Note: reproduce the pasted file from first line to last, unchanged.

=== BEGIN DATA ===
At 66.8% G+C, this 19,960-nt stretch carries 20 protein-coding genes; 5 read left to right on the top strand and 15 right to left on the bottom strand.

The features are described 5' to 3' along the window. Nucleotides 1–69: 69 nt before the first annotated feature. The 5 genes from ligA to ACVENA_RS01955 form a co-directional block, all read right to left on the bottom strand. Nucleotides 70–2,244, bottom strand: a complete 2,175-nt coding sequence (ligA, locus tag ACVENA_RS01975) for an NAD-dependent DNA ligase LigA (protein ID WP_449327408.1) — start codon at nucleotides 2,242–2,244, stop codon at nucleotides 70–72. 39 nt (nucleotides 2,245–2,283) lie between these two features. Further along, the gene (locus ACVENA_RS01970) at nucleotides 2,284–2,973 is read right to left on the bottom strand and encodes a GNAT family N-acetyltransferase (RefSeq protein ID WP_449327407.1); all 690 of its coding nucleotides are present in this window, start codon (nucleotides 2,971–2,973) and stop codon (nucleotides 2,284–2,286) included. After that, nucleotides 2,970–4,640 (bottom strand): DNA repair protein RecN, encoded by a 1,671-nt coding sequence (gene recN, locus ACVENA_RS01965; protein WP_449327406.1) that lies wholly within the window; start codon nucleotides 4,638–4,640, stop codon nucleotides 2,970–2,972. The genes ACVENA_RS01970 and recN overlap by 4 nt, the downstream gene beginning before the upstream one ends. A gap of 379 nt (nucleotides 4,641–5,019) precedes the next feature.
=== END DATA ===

At 66.8% G+C, this 19,960-nt stretch carries 20 protein-coding genes; 5 read left to right on the top strand and 15 right to left on the bottom strand.

The features are described 5' to 3' along the window. Nucleotides 1–69: 69 nt before the first annotated feature. The 5 genes from ligA to ACVENA_RS01955 form a co-directional block, all read right to left on the bottom strand. Nucleotides 70–2,244, bottom strand: a complete 2,175-nt coding sequence (ligA, locus tag ACVENA_RS01975) for an NAD-dependent DNA ligase LigA (protein ID WP_449327408.1) — start codon at nucleotides 2,242–2,244, stop codon at nucleotides 70–72. 39 nt (nucleotides 2,245–2,283) lie between these two features. Further along, the gene (locus ACVENA_RS01970) at nucleotides 2,284–2,973 is read right to left on the bottom strand and encodes a GNAT family N-acetyltransferase (RefSeq protein ID WP_449327407.1); all 690 of its coding nucleotides are present in this window, start codon (nucleotides 2,971–2,973) and stop codon (nucleotides 2,284–2,286) included. After that, nucleotides 2,970–4,640 (bottom strand): DNA repair protein RecN, encoded by a 1,671-nt coding sequence (gene recN, locus ACVENA_RS01965; protein WP_449327406.1) that lies wholly within the window; start codon nucleotides 4,638–4,640, stop codon nucleotides 2,970–2,972. The genes ACVENA_RS01970 and recN overlap by 4 nt, the downstream gene beginning before the upstream one ends. A gap of 379 nt (nucleotides 4,641–5,019) precedes the next feature.